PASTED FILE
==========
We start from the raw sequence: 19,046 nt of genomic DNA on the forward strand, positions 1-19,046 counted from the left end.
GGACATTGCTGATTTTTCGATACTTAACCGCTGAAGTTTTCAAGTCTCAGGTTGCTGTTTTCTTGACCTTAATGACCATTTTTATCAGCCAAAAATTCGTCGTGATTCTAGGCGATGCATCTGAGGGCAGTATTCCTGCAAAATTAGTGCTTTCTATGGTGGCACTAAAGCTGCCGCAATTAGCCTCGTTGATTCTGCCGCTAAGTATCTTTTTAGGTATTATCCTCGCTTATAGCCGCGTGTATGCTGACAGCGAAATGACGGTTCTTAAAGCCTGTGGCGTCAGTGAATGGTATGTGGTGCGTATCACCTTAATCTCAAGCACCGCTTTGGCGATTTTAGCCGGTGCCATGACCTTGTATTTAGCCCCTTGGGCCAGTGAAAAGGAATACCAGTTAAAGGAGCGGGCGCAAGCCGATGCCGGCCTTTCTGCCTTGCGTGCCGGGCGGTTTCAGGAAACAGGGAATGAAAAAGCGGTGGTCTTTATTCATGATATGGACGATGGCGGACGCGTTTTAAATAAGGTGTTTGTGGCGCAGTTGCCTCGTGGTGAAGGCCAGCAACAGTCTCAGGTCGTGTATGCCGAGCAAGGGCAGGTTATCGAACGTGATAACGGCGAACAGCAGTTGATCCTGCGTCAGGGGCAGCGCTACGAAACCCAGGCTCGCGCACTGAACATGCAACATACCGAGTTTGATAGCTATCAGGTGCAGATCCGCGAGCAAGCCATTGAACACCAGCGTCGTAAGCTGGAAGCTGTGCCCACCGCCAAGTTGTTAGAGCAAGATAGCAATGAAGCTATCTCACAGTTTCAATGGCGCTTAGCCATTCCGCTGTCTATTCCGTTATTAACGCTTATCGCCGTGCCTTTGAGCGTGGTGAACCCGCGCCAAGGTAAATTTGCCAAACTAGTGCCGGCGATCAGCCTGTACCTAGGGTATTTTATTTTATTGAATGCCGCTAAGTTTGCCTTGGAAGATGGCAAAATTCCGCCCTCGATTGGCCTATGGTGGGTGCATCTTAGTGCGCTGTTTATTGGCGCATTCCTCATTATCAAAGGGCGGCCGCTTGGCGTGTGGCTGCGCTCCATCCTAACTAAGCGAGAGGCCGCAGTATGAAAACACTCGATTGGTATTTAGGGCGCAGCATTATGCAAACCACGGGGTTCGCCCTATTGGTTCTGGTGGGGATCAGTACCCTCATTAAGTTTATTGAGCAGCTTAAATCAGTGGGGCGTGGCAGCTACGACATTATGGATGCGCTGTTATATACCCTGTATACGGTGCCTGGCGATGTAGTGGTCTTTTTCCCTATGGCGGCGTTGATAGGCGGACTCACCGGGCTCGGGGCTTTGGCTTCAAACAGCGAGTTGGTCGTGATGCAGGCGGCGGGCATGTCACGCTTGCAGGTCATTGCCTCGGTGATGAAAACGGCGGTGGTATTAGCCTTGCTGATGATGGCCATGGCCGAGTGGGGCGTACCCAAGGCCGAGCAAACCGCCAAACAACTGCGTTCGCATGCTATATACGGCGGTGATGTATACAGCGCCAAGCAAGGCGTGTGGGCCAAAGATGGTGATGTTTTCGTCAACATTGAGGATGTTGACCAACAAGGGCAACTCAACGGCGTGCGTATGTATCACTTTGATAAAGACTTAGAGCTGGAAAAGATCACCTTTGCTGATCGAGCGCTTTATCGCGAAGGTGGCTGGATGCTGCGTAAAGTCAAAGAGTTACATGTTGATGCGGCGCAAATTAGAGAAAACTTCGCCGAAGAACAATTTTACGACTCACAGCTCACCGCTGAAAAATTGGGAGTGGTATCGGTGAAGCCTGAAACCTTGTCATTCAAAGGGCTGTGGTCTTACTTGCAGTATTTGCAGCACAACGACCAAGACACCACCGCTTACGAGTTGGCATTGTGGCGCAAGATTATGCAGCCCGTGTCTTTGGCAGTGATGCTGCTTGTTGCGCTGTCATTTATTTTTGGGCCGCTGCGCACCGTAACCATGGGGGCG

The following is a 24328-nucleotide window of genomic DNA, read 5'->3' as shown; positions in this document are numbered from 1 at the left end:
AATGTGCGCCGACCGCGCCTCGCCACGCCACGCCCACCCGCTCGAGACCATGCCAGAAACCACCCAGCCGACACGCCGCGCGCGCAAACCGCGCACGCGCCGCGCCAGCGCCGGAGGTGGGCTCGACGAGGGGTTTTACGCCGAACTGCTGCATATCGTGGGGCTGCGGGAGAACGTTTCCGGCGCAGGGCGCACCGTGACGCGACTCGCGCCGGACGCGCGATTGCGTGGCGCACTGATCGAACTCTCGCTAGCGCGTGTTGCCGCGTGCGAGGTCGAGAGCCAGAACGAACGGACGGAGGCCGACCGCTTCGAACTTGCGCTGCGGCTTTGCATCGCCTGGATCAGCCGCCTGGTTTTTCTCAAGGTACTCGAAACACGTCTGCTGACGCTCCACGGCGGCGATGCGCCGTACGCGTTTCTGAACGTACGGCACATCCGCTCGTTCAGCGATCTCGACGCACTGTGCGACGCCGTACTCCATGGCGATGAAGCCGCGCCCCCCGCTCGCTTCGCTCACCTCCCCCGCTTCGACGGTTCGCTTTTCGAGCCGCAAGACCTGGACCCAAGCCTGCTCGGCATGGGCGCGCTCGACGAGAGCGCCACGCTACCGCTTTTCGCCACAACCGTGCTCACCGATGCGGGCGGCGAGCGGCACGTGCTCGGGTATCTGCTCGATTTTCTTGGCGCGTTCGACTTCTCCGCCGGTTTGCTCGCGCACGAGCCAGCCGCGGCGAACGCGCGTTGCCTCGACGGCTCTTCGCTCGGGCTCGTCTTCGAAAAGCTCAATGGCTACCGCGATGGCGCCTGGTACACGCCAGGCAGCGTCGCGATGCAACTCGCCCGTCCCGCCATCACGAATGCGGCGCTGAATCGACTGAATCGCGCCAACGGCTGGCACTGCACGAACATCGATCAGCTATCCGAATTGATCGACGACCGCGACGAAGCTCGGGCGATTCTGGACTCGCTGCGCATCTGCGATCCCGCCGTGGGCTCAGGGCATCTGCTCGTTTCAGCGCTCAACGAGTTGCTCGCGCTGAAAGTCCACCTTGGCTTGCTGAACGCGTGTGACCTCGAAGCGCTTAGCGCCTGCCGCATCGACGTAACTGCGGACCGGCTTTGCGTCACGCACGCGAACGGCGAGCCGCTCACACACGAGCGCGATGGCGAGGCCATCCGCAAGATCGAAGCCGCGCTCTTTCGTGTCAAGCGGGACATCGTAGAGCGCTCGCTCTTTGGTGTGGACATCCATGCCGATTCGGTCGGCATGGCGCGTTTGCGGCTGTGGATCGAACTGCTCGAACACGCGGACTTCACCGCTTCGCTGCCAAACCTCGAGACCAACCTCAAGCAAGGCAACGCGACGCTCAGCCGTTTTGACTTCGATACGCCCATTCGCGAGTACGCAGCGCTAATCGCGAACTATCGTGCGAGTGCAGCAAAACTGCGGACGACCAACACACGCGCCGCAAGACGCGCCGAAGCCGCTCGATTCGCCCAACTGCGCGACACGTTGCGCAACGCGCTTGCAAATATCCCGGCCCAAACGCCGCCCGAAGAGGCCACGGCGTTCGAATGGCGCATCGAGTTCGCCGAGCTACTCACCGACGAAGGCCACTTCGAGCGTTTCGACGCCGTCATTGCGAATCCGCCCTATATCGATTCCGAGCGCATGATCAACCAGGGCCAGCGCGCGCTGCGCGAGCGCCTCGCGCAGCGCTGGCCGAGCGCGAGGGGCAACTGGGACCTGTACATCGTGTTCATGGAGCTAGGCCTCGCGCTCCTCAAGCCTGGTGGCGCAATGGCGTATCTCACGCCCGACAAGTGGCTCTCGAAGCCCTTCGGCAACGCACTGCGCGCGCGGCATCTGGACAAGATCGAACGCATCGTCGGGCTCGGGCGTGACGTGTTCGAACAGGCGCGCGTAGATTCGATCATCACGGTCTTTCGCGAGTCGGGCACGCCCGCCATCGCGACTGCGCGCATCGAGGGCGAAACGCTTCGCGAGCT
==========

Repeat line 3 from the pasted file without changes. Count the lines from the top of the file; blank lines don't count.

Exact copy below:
The following is a 24328-nucleotide window of genomic DNA, read 5'->3' as shown; positions in this document are numbered from 1 at the left end: